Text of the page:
A.: Primarily, we expect access to information about what happened to those people, not compensations.
Q.: I cannot forget to ask you about missile defense. It has been occurring for several years in a row. Did you discuss the European missile defense at your current talks in Moscow and does Poland continue to perceive Russia as a threat, as it had earlier?
A.: We are in a dialogue on the missile defense issue. Today we decided with Minister Lavrov to urge our defense ministers to meet. The last such meeting took place 10 years ago. Poland and Russia are members of different security organizations. Poland restored independence in order to be able to independently decide on its membership in various unions and on issues of deploying defense systems. But we do not want to influence your defense systems. We only want together with our allies to protect Europe from the missile threat coming from Middle East. And it is not a theoretical threat. We know that just a few weeks ago missiles were launched to Israel‘s territory. And some countries of the region build missiles of greater range. We hope that Poland and Russia, as well as NATO and Russia, will be able to create such measures of confidence, monitoring and tracking down the air situation that the security of both sides will only be boosted. And the last thing we want is a regional arms race.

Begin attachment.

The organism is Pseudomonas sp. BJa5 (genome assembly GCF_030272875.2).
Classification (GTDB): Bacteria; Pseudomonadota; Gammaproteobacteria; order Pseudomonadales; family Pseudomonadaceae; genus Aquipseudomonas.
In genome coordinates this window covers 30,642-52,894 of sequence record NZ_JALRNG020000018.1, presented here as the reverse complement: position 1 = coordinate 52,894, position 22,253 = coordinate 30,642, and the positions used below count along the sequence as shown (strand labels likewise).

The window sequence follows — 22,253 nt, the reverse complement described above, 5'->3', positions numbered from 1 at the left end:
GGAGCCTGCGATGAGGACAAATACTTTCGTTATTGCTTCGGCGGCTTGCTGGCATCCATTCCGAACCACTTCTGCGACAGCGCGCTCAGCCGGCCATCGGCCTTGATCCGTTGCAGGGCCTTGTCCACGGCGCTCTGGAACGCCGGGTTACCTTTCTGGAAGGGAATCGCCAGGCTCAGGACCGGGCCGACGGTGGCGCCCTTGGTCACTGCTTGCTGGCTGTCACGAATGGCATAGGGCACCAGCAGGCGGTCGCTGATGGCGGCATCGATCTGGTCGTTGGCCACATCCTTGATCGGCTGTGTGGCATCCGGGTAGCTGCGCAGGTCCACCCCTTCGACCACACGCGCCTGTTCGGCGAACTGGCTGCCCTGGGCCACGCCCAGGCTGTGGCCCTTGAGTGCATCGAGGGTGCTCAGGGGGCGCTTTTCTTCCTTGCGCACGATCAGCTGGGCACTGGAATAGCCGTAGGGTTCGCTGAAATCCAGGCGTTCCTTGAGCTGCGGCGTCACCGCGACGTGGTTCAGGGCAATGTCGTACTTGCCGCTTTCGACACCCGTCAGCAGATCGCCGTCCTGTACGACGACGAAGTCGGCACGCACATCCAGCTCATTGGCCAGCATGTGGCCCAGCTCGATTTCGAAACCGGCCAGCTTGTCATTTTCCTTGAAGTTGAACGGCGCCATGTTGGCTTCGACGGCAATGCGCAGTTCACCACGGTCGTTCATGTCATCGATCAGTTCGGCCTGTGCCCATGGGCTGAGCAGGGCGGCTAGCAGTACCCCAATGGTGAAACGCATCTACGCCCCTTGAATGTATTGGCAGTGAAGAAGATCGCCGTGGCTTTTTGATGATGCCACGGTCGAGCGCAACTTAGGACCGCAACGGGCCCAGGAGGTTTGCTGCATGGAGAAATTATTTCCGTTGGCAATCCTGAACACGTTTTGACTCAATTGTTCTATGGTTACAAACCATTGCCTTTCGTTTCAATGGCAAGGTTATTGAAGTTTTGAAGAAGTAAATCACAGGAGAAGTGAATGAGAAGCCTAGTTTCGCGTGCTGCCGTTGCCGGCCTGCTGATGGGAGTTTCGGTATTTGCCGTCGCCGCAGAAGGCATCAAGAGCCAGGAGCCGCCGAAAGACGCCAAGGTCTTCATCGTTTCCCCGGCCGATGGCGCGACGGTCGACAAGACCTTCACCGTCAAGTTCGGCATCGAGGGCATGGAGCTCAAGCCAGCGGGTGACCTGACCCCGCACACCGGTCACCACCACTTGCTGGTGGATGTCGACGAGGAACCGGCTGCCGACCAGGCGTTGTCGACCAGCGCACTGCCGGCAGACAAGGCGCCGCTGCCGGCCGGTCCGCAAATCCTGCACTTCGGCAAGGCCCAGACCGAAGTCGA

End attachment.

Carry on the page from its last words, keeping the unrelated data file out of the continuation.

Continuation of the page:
Q.: What is Poland‘s assessment of the demands to provide legal guarantees that European missile defense elements are not directed against Russia?
A.: This is an interesting question. I think that it should be discussed mainly between the nuclear powers - Russia and the United States. Americans say they do not understand what the notion ‘legal guarantees‘ means. In relations between sovereign nuclear states, I think, only political guarantees are possible.
In any case, Poland is not interested in restricting Russia‘s defense capability in any way.
Q.: Russia once heatedly discussed the case against Ignatenko, and it is still a focus of the media. Recently, Polish officials have said that they are going to extradite him to Russia no later than February. According to your information, will this promise be fulfilled and are you satisfied with the general cooperation on legal issues between relevant agencies of Russia and Poland?
A.: I do not know this issue in detail, but in the Polish juridical system, prosecutors are totally independent from the government: neither our prime minister nor justice minister can give directives to prosecutors. As far as I know, that is a criminal case, and Poland will render legal assistance to Russia; the man will be extradited. We also hope that Russia will duly consider our requests for legal assistance to the Smolensk air crash inquiry.